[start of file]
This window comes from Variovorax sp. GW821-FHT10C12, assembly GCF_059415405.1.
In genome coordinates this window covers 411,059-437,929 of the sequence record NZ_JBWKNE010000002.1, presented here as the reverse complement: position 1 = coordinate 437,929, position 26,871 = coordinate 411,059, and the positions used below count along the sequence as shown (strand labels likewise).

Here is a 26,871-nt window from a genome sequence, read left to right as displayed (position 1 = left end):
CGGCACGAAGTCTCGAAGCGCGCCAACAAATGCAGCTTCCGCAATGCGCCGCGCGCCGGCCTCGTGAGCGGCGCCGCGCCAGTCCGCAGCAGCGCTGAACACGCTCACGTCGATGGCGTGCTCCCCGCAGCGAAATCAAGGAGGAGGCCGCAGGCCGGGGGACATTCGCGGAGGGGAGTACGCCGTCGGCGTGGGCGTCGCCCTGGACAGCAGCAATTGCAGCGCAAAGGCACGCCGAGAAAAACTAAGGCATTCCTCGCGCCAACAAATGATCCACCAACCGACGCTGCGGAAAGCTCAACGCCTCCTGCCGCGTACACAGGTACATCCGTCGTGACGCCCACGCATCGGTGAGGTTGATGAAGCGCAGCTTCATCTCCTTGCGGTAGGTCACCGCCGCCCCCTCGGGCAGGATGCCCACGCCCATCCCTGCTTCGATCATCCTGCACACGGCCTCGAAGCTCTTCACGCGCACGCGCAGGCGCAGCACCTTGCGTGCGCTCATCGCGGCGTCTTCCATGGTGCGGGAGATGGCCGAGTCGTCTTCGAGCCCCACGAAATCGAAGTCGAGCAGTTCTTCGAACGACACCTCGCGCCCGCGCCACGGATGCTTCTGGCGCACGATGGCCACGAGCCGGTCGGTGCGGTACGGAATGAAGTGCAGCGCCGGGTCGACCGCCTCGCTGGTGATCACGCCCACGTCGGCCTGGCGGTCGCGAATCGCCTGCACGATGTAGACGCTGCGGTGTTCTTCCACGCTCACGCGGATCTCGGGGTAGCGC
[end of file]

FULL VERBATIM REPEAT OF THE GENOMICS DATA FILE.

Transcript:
This window comes from Variovorax sp. GW821-FHT10C12, assembly GCF_059415405.1.
In genome coordinates this window covers 411,059-437,929 of the sequence record NZ_JBWKNE010000002.1, presented here as the reverse complement: position 1 = coordinate 437,929, position 26,871 = coordinate 411,059, and the positions used below count along the sequence as shown (strand labels likewise).

Here is a 26,871-nt window from a genome sequence, read left to right as displayed (position 1 = left end):
CGGCACGAAGTCTCGAAGCGCGCCAACAAATGCAGCTTCCGCAATGCGCCGCGCGCCGGCCTCGTGAGCGGCGCCGCGCCAGTCCGCAGCAGCGCTGAACACGCTCACGTCGATGGCGTGCTCCCCGCAGCGAAATCAAGGAGGAGGCCGCAGGCCGGGGGACATTCGCGGAGGGGAGTACGCCGTCGGCGTGGGCGTCGCCCTGGACAGCAGCAATTGCAGCGCAAAGGCACGCCGAGAAAAACTAAGGCATTCCTCGCGCCAACAAATGATCCACCAACCGACGCTGCGGAAAGCTCAACGCCTCCTGCCGCGTACACAGGTACATCCGTCGTGACGCCCACGCATCGGTGAGGTTGATGAAGCGCAGCTTCATCTCCTTGCGGTAGGTCACCGCCGCCCCCTCGGGCAGGATGCCCACGCCCATCCCTGCTTCGATCATCCTGCACACGGCCTCGAAGCTCTTCACGCGCACGCGCAGGCGCAGCACCTTGCGTGCGCTCATCGCGGCGTCTTCCATGGTGCGGGAGATGGCCGAGTCGTCTTCGAGCCCCACGAAATCGAAGTCGAGCAGTTCTTCGAACGACACCTCGCGCCCGCGCCACGGATGCTTCTGGCGCACGATGGCCACGAGCCGGTCGGTGCGGTACGGAATGAAGTGCAGCGCCGGGTCGACCGCCTCGCTGGTGATCACGCCCACGTCGGCCTGGCGGTCGCGAATCGCCTGCACGATGTAGACGCTGCGGTGTTCTTCCACGCTCACGCGGATCTCGGGGTAGCGC